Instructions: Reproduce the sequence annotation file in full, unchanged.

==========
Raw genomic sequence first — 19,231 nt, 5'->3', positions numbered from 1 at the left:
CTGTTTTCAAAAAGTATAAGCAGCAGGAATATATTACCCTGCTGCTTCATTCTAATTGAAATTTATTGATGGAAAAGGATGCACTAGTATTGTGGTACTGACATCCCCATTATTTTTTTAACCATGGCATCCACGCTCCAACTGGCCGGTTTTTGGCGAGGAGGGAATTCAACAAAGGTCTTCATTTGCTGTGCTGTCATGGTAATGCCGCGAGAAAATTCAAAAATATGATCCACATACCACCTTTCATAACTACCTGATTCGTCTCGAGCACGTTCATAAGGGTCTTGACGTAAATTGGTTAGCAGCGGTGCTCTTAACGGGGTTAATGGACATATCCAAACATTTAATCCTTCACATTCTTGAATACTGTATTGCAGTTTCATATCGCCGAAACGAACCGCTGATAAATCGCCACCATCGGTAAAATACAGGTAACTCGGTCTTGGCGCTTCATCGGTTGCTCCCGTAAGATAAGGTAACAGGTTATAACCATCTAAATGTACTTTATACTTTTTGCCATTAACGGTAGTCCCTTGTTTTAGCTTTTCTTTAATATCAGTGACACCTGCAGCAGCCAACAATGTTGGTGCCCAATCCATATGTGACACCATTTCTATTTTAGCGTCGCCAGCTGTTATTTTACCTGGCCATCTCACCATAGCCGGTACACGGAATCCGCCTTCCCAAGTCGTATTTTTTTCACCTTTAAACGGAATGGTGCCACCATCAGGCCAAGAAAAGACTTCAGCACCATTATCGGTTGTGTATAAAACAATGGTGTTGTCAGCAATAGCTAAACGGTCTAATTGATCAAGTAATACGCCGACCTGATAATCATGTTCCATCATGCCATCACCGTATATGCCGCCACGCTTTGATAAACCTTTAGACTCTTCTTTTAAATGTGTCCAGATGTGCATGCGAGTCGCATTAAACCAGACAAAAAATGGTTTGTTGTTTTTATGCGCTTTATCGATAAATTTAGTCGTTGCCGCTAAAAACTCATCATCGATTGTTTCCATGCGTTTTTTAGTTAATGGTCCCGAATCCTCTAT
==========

Raw genomic sequence first — 19,231 nt, 5'->3', positions numbered from 1 at the left:
CTGTTTTCAAAAAGTATAAGCAGCAGGAATATATTACCCTGCTGCTTCATTCTAATTGAAATTTATTGATGGAAAAGGATGCACTAGTATTGTGGTACTGACATCCCCATTATTTTTTTAACCATGGCATCCACGCTCCAACTGGCCGGTTTTTGGCGAGGAGGGAATTCAACAAAGGTCTTCATTTGCTGTGCTGTCATGGTAATGCCGCGAGAAAATTCAAAAATATGATCCACATACCACCTTTCATAACTACCTGATTCGTCTCGAGCACGTTCATAAGGGTCTTGACGTAAATTGGTTAGCAGCGGTGCTCTTAACGGGGTTAATGGACATATCCAAACATTTAATCCTTCACATTCTTGAATACTGTATTGCAGTTTCATATCGCCGAAACGAACCGCTGATAAATCGCCACCATCGGTAAAATACAGGTAACTCGGTCTTGGCGCTTCATCGGTTGCTCCCGTAAGATAAGGTAACAGGTTATAACCATCTAAATGTACTTTATACTTTTTGCCATTAACGGTAGTCCCTTGTTTTAGCTTTTCTTTAATATCAGTGACACCTGCAGCAGCCAACAATGTTGGTGCCCAATCCATATGTGACACCATTTCTATTTTAGCGTCGCCAGCTGTTATTTTACCTGGCCATCTCACCATAGCCGGTACACGGAATCCGCCTTCCCAAGTCGTATTTTTTTCACCTTTAAACGGAATGGTGCCACCATCAGGCCAAGAAAAGACTTCAGCACCATTATCGGTTGTGTATAAAACAATGGTGTTGTCAGCAATAGCTAAACGGTCTAATTGATCAAGTAATACGCCGACCTGATAATCATGTTCCATCATGCCATCACCGTATATGCCGCCACGCTTTGATAAACCTTTAGACTCTTCTTTTAAATGTGTCCAGATGTGCATGCGAGTCGCATTAAACCAGACAAAAAATGGTTTGTTGTTTTTATGCGCTTTATCGATAAATTTAGTCGTTGCCGCTAAAAACTCATCATCGATTGTTTCCATGCGTTTTTTAGTTAATGGTCCCGAATCCTCTAT